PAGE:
recorded on the Scottish Qualification Certificate along side courses and units.




                                               5
                                     S3/S4 COURSES

         MODE                         SUBJECT         LEVELS OF        PAGE
                                                        STUDY

Language &                 English                        C/G/F         8
Communication              French                    Intermediate 2/    9
                                                     Intermediate 1/
                                                        Access 3

                           Spanish                   Intermediate 2     11


Mathematical Studies       Mathematics                   C/G/F          13


Scientific Studies         Biology                        C/G           16
                           Chemistry                      C/G           17
                           Physics                        C/G           19
                           Science                       C/G/F          21


Social Studies             Geography                     C/G/F          23
                           History                       C/G/F          24
                           Modern Studies                C/G/F          25


Technological Activities   Computing Studies              C/G/F         27
                           Craft & Design                 C/G/F         29
                           Graphic Communication          C/G/F         30
                           Accounting & Finance           C/G/F         31
                           Administration            Intermediate 1     33
                           Business Management            C/G/F         34
                           Hospitality               Intermediate 1     36


Creative & Aesthetic       Art & Design                  C/G/F          38
Activities                 Drama                         C/G/F          39
                           Music                         C/G/F          41
                           Physical Education            C/G/F          42



Personal and Social        Physical Education              Core         44
Development Courses        Religious, Moral &        Intermediate 1/    45
                           Philosophical Studies      Intermediate 2
                           Social Education                 -           46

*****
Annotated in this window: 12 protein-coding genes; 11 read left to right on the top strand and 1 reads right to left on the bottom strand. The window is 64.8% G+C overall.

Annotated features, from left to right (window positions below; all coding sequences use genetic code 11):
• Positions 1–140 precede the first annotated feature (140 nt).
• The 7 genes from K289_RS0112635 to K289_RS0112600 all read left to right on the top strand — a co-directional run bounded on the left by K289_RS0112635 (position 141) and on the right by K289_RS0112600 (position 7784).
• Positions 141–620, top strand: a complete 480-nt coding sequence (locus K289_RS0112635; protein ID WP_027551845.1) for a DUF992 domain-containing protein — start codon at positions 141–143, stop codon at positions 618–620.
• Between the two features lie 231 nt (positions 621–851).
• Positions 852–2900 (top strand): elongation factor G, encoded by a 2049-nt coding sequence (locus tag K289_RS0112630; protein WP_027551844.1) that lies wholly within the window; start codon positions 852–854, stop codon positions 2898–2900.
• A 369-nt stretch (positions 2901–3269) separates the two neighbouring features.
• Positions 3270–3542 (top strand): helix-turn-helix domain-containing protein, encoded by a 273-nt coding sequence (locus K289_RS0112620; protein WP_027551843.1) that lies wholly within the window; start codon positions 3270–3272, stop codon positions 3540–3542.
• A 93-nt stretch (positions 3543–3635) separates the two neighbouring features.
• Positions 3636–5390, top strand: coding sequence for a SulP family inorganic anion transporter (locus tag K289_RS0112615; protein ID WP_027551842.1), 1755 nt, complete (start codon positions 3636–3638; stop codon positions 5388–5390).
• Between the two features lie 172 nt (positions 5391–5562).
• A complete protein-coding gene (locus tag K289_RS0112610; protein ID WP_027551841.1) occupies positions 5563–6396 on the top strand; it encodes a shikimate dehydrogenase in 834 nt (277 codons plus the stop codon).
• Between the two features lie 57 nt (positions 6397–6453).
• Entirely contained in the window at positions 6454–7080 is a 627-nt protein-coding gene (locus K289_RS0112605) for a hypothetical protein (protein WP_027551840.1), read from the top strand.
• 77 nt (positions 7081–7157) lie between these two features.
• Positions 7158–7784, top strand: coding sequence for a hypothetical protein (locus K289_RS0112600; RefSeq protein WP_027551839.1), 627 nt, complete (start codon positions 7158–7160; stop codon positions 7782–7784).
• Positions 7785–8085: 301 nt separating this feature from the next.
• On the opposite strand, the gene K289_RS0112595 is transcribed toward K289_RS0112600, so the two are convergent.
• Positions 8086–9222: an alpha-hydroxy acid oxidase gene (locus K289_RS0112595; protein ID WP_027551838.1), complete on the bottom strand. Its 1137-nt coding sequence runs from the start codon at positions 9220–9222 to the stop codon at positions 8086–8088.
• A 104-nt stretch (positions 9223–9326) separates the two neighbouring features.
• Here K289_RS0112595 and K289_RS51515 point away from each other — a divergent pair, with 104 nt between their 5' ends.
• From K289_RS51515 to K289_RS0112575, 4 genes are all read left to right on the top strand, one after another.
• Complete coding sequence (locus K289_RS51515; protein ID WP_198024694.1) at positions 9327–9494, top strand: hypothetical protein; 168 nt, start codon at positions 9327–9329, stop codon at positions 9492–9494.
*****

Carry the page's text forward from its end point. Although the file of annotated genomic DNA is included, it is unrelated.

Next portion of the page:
6
  LANGUAGE

    AND

COMMUNICATION




      7
ENGLISH

AIMS OF THE COURSE
All pupils will follow the Standard Grade Course which aims to develop their skills in Reading,
Writing, Talk and Listening. It may also be possible for some pupils to work towards English
qualifications at Access 3 and Intermediate 1, thereby offering them a more appropriate
pathway towards successful learning and achievement.

COURSE CONTENT
Pupils will study a wide range of the many ways in which we use language and will be given
opportunities to read and respond to a wide range of literature. The skills they gain from the
course should be of value to them throughout life but are also essential for success in many
other school subjects.

LEARNING AND TEACHING
Pupils develop these skills at different rates, and are thus divided into classes according to
their ability as assessed at the end of S2. This allows course work to be tailored more
closely to an individual's needs but as all pupils follow a similar course, does not prevent
any pupil achieving a Credit grade in S4. A variety of teaching methods is used: whole
class teaching, group work, individual tasks etc.

ASSESSMENT PATTERN
Reading, Writing and Talk (which incorporates Listening) are all assessed at Standard
Grade. The assessment pattern is as follows:

Reading:             3 pieces of coursework (i.e. Folio pieces)
                     + 2 Close Reading Examination papers
Writing:             2 pieces of coursework (i.e. Folio pieces)
                     + 1 Writing Exam paper

The Folio pieces are submitted to the Scottish Qualifications Authority after Christmas in S4
and are worth one third of the final assessment. The Examinations are also worth one third.

Talk, which makes up the final third, is internally assessed by the class teacher but may be
externally moderated by SQA.

HOMEWORK REQUIREMENTS
Homework is regularly set in English.       It may take the form of reading a class text;
completing work begun in class; preparing for an individual talk or group discussion; or a
specific exercise from a textbook or past paper. Pupils, however, are always expected to go
over work done in class and to do some personal reading of their own choice including
quality newspaper articles on a weekly basis. It should, therefore, never be possible for a
pupil to say that he or she has no homework for English.

POSSIBLE PROGRESSION ROUTES
Progression into Higher Still Courses will be determined by the Standard Grade award each
pupil achieves. Those achieving 1 or 2 in Reading and Writing at Standard Grade should
progress to Higher. Those achieving grade 3 in Reading and Writing should follow an
Intermediate 2 course while those achieving Standard Grade 4/5 would be best suited to an
Intermediate 1 course. Class Teachers will, however, provide individual guidance about the
most suitable level for progression.
                                               8
FRENCH


AIMS OF THE COURSE
The aim of the course is to build on the language skills already developed through speaking,
listening, reading and writing in French. The course caters for the whole ability range and
encourages pupils to achieve their full potential.

COURSE CONTENT